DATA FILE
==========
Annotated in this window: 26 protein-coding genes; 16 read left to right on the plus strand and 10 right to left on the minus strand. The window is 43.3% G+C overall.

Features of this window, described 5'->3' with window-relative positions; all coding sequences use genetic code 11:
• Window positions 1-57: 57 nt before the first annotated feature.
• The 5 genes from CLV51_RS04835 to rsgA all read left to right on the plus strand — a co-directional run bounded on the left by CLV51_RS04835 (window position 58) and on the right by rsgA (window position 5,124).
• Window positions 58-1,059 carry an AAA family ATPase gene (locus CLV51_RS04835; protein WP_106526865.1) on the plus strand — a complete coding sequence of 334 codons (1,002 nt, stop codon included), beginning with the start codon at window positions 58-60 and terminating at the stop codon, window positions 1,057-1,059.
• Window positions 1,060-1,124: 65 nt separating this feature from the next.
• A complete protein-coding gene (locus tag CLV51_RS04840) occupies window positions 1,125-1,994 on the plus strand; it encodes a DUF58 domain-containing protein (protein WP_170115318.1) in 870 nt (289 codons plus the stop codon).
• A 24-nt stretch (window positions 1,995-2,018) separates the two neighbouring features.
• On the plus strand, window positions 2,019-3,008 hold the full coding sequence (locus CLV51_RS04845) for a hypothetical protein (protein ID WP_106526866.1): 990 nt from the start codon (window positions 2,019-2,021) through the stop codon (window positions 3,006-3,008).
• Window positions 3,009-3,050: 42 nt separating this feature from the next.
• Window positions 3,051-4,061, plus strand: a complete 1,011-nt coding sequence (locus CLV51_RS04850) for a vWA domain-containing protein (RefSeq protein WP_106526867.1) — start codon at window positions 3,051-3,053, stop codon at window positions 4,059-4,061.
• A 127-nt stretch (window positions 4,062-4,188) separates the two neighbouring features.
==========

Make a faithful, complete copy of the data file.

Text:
Annotated in this window: 26 protein-coding genes; 16 read left to right on the plus strand and 10 right to left on the minus strand. The window is 43.3% G+C overall.

Features of this window, described 5'->3' with window-relative positions; all coding sequences use genetic code 11:
• Window positions 1-57: 57 nt before the first annotated feature.
• The 5 genes from CLV51_RS04835 to rsgA all read left to right on the plus strand — a co-directional run bounded on the left by CLV51_RS04835 (window position 58) and on the right by rsgA (window position 5,124).
• Window positions 58-1,059 carry an AAA family ATPase gene (locus CLV51_RS04835; protein WP_106526865.1) on the plus strand — a complete coding sequence of 334 codons (1,002 nt, stop codon included), beginning with the start codon at window positions 58-60 and terminating at the stop codon, window positions 1,057-1,059.
• Window positions 1,060-1,124: 65 nt separating this feature from the next.
• A complete protein-coding gene (locus tag CLV51_RS04840) occupies window positions 1,125-1,994 on the plus strand; it encodes a DUF58 domain-containing protein (protein WP_170115318.1) in 870 nt (289 codons plus the stop codon).
• A 24-nt stretch (window positions 1,995-2,018) separates the two neighbouring features.
• On the plus strand, window positions 2,019-3,008 hold the full coding sequence (locus CLV51_RS04845) for a hypothetical protein (protein ID WP_106526866.1): 990 nt from the start codon (window positions 2,019-2,021) through the stop codon (window positions 3,006-3,008).
• Window positions 3,009-3,050: 42 nt separating this feature from the next.
• Window positions 3,051-4,061, plus strand: a complete 1,011-nt coding sequence (locus CLV51_RS04850) for a vWA domain-containing protein (RefSeq protein WP_106526867.1) — start codon at window positions 3,051-3,053, stop codon at window positions 4,059-4,061.
• A 127-nt stretch (window positions 4,062-4,188) separates the two neighbouring features.